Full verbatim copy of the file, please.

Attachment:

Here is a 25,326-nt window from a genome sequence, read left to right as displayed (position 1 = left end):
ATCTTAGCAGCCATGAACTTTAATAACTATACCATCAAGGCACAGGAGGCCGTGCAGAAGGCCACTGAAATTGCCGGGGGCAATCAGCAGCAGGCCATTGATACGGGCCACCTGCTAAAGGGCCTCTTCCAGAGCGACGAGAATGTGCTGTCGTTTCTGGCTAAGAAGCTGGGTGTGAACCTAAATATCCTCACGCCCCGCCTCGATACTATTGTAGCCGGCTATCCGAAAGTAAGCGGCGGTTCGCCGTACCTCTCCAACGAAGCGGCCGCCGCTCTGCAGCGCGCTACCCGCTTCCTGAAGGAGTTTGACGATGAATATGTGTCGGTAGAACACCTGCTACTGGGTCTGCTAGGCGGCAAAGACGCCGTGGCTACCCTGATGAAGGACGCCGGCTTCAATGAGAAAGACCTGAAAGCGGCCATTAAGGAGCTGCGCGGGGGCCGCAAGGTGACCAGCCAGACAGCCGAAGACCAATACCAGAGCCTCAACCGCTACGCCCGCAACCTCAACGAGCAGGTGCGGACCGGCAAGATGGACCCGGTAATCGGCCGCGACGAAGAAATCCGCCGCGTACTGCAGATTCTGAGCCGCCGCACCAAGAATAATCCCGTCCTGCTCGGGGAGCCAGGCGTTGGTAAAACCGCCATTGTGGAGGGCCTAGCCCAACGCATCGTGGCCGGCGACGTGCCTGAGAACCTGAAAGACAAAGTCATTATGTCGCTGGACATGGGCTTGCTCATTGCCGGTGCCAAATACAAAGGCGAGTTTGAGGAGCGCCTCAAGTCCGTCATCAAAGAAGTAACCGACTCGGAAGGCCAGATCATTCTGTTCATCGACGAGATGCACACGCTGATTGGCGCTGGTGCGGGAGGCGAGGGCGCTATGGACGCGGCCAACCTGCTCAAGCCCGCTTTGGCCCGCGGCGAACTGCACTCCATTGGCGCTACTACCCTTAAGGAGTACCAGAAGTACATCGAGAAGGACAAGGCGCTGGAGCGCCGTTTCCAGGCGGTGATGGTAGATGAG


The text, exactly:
Here is a 25,326-nt window from a genome sequence, read left to right as displayed (position 1 = left end):
ATCTTAGCAGCCATGAACTTTAATAACTATACCATCAAGGCACAGGAGGCCGTGCAGAAGGCCACTGAAATTGCCGGGGGCAATCAGCAGCAGGCCATTGATACGGGCCACCTGCTAAAGGGCCTCTTCCAGAGCGACGAGAATGTGCTGTCGTTTCTGGCTAAGAAGCTGGGTGTGAACCTAAATATCCTCACGCCCCGCCTCGATACTATTGTAGCCGGCTATCCGAAAGTAAGCGGCGGTTCGCCGTACCTCTCCAACGAAGCGGCCGCCGCTCTGCAGCGCGCTACCCGCTTCCTGAAGGAGTTTGACGATGAATATGTGTCGGTAGAACACCTGCTACTGGGTCTGCTAGGCGGCAAAGACGCCGTGGCTACCCTGATGAAGGACGCCGGCTTCAATGAGAAAGACCTGAAAGCGGCCATTAAGGAGCTGCGCGGGGGCCGCAAGGTGACCAGCCAGACAGCCGAAGACCAATACCAGAGCCTCAACCGCTACGCCCGCAACCTCAACGAGCAGGTGCGGACCGGCAAGATGGACCCGGTAATCGGCCGCGACGAAGAAATCCGCCGCGTACTGCAGATTCTGAGCCGCCGCACCAAGAATAATCCCGTCCTGCTCGGGGAGCCAGGCGTTGGTAAAACCGCCATTGTGGAGGGCCTAGCCCAACGCATCGTGGCCGGCGACGTGCCTGAGAACCTGAAAGACAAAGTCATTATGTCGCTGGACATGGGCTTGCTCATTGCCGGTGCCAAATACAAAGGCGAGTTTGAGGAGCGCCTCAAGTCCGTCATCAAAGAAGTAACCGACTCGGAAGGCCAGATCATTCTGTTCATCGACGAGATGCACACGCTGATTGGCGCTGGTGCGGGAGGCGAGGGCGCTATGGACGCGGCCAACCTGCTCAAGCCCGCTTTGGCCCGCGGCGAACTGCACTCCATTGGCGCTACTACCCTTAAGGAGTACCAGAAGTACATCGAGAAGGACAAGGCGCTGGAGCGCCGTTTCCAGGCGGTGATGGTAGATGAG